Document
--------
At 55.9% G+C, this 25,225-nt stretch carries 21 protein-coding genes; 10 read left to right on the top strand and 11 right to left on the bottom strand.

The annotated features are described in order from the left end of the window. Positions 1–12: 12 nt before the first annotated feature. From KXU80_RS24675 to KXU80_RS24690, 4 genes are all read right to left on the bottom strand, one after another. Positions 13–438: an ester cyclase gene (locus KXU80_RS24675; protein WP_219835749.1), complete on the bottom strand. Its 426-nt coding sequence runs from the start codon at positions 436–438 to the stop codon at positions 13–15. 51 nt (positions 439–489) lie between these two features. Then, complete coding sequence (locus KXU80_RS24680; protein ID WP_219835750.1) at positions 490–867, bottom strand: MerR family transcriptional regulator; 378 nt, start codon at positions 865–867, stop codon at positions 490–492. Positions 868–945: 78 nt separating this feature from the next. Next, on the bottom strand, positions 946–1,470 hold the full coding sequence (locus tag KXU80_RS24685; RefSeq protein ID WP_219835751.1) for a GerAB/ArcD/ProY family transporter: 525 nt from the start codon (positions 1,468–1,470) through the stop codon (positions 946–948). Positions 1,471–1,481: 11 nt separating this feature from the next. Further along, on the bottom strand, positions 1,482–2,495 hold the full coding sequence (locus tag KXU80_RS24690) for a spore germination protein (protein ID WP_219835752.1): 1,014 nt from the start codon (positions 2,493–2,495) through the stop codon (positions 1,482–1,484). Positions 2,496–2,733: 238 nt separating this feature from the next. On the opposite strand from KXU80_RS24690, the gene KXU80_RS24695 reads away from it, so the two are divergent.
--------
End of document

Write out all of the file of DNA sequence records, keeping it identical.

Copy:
At 55.9% G+C, this 25,225-nt stretch carries 21 protein-coding genes; 10 read left to right on the top strand and 11 right to left on the bottom strand.

The annotated features are described in order from the left end of the window. Positions 1–12: 12 nt before the first annotated feature. From KXU80_RS24675 to KXU80_RS24690, 4 genes are all read right to left on the bottom strand, one after another. Positions 13–438: an ester cyclase gene (locus KXU80_RS24675; protein WP_219835749.1), complete on the bottom strand. Its 426-nt coding sequence runs from the start codon at positions 436–438 to the stop codon at positions 13–15. 51 nt (positions 439–489) lie between these two features. Then, complete coding sequence (locus KXU80_RS24680; protein ID WP_219835750.1) at positions 490–867, bottom strand: MerR family transcriptional regulator; 378 nt, start codon at positions 865–867, stop codon at positions 490–492. Positions 868–945: 78 nt separating this feature from the next. Next, on the bottom strand, positions 946–1,470 hold the full coding sequence (locus tag KXU80_RS24685; RefSeq protein ID WP_219835751.1) for a GerAB/ArcD/ProY family transporter: 525 nt from the start codon (positions 1,468–1,470) through the stop codon (positions 946–948). Positions 1,471–1,481: 11 nt separating this feature from the next. Further along, on the bottom strand, positions 1,482–2,495 hold the full coding sequence (locus tag KXU80_RS24690) for a spore germination protein (protein ID WP_219835752.1): 1,014 nt from the start codon (positions 2,493–2,495) through the stop codon (positions 1,482–1,484). Positions 2,496–2,733: 238 nt separating this feature from the next. On the opposite strand from KXU80_RS24690, the gene KXU80_RS24695 reads away from it, so the two are divergent.